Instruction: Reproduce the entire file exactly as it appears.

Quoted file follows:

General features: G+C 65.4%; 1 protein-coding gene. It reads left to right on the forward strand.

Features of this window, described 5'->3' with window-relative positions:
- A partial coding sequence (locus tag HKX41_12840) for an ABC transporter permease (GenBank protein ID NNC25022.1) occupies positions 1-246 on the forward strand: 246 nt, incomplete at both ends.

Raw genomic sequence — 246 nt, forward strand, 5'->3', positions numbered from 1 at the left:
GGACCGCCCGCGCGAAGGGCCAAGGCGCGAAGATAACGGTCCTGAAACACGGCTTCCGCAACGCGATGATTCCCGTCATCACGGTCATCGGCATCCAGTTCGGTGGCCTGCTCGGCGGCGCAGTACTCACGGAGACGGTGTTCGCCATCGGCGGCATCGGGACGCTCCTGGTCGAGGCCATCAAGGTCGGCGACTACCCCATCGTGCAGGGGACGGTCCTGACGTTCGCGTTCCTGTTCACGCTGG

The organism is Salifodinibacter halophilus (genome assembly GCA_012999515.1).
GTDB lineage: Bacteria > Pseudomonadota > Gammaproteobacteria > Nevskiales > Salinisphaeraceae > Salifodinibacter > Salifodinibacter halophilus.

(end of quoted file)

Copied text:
General features: G+C 65.4%; 1 protein-coding gene. It reads left to right on the forward strand.

Features of this window, described 5'->3' with window-relative positions:
- A partial coding sequence (locus tag HKX41_12840) for an ABC transporter permease (GenBank protein ID NNC25022.1) occupies positions 1-246 on the forward strand: 246 nt, incomplete at both ends.

Raw genomic sequence — 246 nt, forward strand, 5'->3', positions numbered from 1 at the left:
GGACCGCCCGCGCGAAGGGCCAAGGCGCGAAGATAACGGTCCTGAAACACGGCTTCCGCAACGCGATGATTCCCGTCATCACGGTCATCGGCATCCAGTTCGGTGGCCTGCTCGGCGGCGCAGTACTCACGGAGACGGTGTTCGCCATCGGCGGCATCGGGACGCTCCTGGTCGAGGCCATCAAGGTCGGCGACTACCCCATCGTGCAGGGGACGGTCCTGACGTTCGCGTTCCTGTTCACGCTGG

The organism is Salifodinibacter halophilus (genome assembly GCA_012999515.1).
GTDB lineage: Bacteria > Pseudomonadota > Gammaproteobacteria > Nevskiales > Salinisphaeraceae > Salifodinibacter > Salifodinibacter halophilus.